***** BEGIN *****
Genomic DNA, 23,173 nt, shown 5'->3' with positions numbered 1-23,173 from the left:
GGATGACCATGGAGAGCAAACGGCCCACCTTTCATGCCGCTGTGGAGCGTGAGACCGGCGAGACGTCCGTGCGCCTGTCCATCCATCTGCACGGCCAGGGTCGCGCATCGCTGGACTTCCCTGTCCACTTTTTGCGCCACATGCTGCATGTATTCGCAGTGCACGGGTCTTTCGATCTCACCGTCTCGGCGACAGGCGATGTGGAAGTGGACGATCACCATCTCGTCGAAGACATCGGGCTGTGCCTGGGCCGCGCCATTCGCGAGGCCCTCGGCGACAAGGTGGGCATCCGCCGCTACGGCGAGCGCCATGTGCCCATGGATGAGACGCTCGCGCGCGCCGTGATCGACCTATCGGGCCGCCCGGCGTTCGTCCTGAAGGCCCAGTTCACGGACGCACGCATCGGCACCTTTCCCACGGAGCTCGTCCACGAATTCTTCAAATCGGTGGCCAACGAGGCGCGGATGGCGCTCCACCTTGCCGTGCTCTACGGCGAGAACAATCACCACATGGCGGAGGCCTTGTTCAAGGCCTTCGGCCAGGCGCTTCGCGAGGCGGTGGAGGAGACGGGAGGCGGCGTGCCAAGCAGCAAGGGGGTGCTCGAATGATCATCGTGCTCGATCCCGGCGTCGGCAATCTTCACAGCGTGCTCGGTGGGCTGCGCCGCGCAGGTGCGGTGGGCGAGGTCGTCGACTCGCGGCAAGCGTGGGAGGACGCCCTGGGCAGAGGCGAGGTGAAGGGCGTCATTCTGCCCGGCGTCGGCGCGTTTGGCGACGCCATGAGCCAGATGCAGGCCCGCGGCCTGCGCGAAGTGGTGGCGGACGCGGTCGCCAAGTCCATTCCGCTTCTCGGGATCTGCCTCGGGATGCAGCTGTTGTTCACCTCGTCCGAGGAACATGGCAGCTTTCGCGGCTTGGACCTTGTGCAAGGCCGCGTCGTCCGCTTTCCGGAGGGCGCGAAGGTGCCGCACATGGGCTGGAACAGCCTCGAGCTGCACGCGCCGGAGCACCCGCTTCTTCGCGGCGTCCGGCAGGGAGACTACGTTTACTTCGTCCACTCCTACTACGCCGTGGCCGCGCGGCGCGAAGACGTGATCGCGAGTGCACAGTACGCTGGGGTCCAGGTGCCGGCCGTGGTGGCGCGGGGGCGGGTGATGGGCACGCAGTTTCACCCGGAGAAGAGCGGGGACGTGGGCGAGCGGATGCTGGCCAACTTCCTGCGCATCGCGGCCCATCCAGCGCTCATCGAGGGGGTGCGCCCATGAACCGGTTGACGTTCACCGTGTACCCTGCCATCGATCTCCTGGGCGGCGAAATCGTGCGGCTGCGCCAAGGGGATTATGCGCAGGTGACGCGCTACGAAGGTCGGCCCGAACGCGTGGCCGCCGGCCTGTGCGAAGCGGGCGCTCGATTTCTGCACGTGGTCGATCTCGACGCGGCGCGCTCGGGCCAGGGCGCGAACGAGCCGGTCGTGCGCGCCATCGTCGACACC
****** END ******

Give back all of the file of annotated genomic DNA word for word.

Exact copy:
Genomic DNA, 23,173 nt, shown 5'->3' with positions numbered 1-23,173 from the left:
GGATGACCATGGAGAGCAAACGGCCCACCTTTCATGCCGCTGTGGAGCGTGAGACCGGCGAGACGTCCGTGCGCCTGTCCATCCATCTGCACGGCCAGGGTCGCGCATCGCTGGACTTCCCTGTCCACTTTTTGCGCCACATGCTGCATGTATTCGCAGTGCACGGGTCTTTCGATCTCACCGTCTCGGCGACAGGCGATGTGGAAGTGGACGATCACCATCTCGTCGAAGACATCGGGCTGTGCCTGGGCCGCGCCATTCGCGAGGCCCTCGGCGACAAGGTGGGCATCCGCCGCTACGGCGAGCGCCATGTGCCCATGGATGAGACGCTCGCGCGCGCCGTGATCGACCTATCGGGCCGCCCGGCGTTCGTCCTGAAGGCCCAGTTCACGGACGCACGCATCGGCACCTTTCCCACGGAGCTCGTCCACGAATTCTTCAAATCGGTGGCCAACGAGGCGCGGATGGCGCTCCACCTTGCCGTGCTCTACGGCGAGAACAATCACCACATGGCGGAGGCCTTGTTCAAGGCCTTCGGCCAGGCGCTTCGCGAGGCGGTGGAGGAGACGGGAGGCGGCGTGCCAAGCAGCAAGGGGGTGCTCGAATGATCATCGTGCTCGATCCCGGCGTCGGCAATCTTCACAGCGTGCTCGGTGGGCTGCGCCGCGCAGGTGCGGTGGGCGAGGTCGTCGACTCGCGGCAAGCGTGGGAGGACGCCCTGGGCAGAGGCGAGGTGAAGGGCGTCATTCTGCCCGGCGTCGGCGCGTTTGGCGACGCCATGAGCCAGATGCAGGCCCGCGGCCTGCGCGAAGTGGTGGCGGACGCGGTCGCCAAGTCCATTCCGCTTCTCGGGATCTGCCTCGGGATGCAGCTGTTGTTCACCTCGTCCGAGGAACATGGCAGCTTTCGCGGCTTGGACCTTGTGCAAGGCCGCGTCGTCCGCTTTCCGGAGGGCGCGAAGGTGCCGCACATGGGCTGGAACAGCCTCGAGCTGCACGCGCCGGAGCACCCGCTTCTTCGCGGCGTCCGGCAGGGAGACTACGTTTACTTCGTCCACTCCTACTACGCCGTGGCCGCGCGGCGCGAAGACGTGATCGCGAGTGCACAGTACGCTGGGGTCCAGGTGCCGGCCGTGGTGGCGCGGGGGCGGGTGATGGGCACGCAGTTTCACCCGGAGAAGAGCGGGGACGTGGGCGAGCGGATGCTGGCCAACTTCCTGCGCATCGCGGCCCATCCAGCGCTCATCGAGGGGGTGCGCCCATGAACCGGTTGACGTTCACCGTGTACCCTGCCATCGATCTCCTGGGCGGCGAAATCGTGCGGCTGCGCCAAGGGGATTATGCGCAGGTGACGCGCTACGAAGGTCGGCCCGAACGCGTGGCCGCCGGCCTGTGCGAAGCGGGCGCTCGATTTCTGCACGTGGTCGATCTCGACGCGGCGCGCTCGGGCCAGGGCGCGAACGAGCCGGTCGTGCGCGCCATCGTCGACACC